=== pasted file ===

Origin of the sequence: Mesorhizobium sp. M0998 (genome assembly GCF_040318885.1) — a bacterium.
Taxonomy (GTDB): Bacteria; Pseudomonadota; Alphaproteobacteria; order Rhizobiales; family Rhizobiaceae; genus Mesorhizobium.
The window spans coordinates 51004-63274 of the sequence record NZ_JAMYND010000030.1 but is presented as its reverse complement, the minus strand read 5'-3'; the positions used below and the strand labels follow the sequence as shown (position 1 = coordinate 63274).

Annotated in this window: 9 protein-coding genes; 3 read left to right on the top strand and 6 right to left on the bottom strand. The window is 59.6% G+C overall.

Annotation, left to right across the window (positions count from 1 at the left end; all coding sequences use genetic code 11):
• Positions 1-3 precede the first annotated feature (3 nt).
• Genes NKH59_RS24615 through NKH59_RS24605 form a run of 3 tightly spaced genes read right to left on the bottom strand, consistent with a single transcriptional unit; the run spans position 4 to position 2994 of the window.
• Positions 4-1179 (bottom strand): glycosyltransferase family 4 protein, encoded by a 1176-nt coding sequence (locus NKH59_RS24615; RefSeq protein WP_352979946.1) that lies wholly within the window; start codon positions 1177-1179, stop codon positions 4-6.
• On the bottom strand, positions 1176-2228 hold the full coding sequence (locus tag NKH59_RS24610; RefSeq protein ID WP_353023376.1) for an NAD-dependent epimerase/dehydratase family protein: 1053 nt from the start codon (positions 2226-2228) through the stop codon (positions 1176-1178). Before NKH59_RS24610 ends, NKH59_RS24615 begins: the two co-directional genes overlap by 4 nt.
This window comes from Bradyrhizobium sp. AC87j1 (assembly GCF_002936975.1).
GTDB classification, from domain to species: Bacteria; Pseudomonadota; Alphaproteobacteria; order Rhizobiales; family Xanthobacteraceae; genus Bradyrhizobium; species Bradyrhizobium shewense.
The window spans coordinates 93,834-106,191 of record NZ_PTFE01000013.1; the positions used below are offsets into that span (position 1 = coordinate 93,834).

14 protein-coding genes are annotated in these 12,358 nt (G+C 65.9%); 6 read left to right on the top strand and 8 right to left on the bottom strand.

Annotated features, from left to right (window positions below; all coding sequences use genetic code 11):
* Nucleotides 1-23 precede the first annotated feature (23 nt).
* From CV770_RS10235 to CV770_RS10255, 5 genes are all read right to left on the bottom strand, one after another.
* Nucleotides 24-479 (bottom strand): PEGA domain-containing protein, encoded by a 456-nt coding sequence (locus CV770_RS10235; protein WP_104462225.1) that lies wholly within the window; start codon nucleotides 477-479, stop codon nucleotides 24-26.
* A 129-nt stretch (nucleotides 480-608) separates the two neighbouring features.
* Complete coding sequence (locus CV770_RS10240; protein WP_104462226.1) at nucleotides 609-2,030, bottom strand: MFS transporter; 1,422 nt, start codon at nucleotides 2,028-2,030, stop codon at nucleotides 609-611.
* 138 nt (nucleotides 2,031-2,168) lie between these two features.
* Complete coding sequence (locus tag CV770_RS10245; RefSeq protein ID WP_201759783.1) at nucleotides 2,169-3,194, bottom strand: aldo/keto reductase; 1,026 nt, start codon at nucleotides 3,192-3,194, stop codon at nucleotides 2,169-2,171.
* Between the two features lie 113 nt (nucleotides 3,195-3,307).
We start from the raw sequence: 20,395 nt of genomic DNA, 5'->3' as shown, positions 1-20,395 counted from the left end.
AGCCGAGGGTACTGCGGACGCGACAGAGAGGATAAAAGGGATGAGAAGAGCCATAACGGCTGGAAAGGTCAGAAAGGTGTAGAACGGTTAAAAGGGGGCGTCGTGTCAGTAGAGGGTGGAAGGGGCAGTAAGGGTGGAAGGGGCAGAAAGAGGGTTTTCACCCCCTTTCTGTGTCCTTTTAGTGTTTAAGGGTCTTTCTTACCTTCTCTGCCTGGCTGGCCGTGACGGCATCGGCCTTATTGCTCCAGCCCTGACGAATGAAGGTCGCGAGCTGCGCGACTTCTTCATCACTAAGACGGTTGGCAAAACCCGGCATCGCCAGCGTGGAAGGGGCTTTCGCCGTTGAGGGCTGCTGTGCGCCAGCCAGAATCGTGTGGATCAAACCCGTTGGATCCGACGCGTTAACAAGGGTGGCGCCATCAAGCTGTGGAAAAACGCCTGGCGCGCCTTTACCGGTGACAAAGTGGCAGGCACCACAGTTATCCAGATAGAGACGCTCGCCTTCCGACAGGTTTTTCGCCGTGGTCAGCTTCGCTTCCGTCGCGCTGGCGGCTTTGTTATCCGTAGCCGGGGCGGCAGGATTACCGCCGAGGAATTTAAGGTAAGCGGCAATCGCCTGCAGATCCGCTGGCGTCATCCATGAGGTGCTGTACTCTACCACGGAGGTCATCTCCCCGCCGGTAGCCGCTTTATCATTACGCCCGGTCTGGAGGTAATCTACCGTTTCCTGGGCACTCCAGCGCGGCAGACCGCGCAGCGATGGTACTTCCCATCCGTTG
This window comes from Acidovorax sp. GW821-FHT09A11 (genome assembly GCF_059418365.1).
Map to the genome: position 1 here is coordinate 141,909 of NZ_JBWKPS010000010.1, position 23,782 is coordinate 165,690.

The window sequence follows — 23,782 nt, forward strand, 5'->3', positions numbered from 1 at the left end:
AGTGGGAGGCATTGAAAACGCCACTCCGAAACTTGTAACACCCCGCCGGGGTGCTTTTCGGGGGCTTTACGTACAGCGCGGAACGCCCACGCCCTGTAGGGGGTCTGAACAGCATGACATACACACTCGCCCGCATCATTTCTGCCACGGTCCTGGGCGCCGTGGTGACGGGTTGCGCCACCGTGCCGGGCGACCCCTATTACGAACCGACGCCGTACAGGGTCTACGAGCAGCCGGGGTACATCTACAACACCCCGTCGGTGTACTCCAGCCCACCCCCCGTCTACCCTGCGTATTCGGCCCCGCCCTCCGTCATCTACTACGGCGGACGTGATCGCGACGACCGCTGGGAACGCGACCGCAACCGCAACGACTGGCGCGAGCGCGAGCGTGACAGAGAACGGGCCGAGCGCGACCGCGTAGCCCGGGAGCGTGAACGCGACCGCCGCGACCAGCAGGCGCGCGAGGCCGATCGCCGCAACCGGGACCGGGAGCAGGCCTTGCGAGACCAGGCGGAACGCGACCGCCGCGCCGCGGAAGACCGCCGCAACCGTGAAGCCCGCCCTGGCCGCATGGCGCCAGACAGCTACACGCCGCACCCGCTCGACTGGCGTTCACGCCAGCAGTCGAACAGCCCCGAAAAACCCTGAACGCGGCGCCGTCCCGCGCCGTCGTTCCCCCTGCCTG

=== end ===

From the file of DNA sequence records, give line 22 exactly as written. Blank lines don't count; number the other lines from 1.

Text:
* Between the two features lie 113 nt (nucleotides 3,195-3,307).